another cosmic joke- pretending to not be
wicked and servant to Andromeda, dressed in gloom
and reaching for a concrete galaxy
just a few worlds away. We were
tectonic-always shifting to become another
rumble and name the sound of our core
imploding on itself. I only cling to silent
voices and maybe you'll find me if you crawl
to the center of the earth, cradled in fossils
and waist-length hair. You'll name the dark
matter so I won't waste time talking about
how divine it was to watch a goddess falter
into a constellation, all golden and sprawling.
She'll smoked your last cigarette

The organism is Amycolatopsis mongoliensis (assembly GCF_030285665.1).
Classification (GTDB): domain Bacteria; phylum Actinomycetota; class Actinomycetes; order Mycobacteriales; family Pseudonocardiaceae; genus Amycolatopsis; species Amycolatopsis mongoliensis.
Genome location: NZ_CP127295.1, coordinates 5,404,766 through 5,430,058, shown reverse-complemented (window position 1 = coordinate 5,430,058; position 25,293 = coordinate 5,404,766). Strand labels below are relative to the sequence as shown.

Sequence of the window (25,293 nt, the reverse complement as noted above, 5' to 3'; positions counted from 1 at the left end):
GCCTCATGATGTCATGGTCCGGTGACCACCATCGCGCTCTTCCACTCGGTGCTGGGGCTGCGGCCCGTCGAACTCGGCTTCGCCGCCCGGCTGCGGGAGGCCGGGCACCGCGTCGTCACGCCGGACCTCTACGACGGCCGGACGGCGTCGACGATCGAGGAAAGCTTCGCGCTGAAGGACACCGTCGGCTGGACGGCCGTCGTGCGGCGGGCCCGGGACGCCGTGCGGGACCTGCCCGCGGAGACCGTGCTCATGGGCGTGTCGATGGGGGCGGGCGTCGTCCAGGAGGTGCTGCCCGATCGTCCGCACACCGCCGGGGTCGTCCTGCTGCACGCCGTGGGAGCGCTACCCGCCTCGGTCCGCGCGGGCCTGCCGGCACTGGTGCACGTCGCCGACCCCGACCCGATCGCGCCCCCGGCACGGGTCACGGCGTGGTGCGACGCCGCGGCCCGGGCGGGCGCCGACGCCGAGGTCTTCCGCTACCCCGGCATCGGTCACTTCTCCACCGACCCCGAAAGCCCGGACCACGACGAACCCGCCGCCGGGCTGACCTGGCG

and crush every star you were once
proud of, each broken bulb of light fractured
towards us, where we sleep in the backyard
and wait for the sun to finally burn out.
Hannah Cajandig-Taylor is an MFA Candidate at Northern Michigan University, where she is a Graduate Teaching Assistant and Associate Poetry Editor for Passages North. Her work has appeared or is forthcoming in The Ore Ink Review, Snapdragon, Tulane Review, Qua Magazine, Drunk Monkeys, and Rising Phoenix Press, among others. Before attending graduate school, she interned for The Missouri Review and Persea Books.
You can find her on Twitter @hannahcajandigt.
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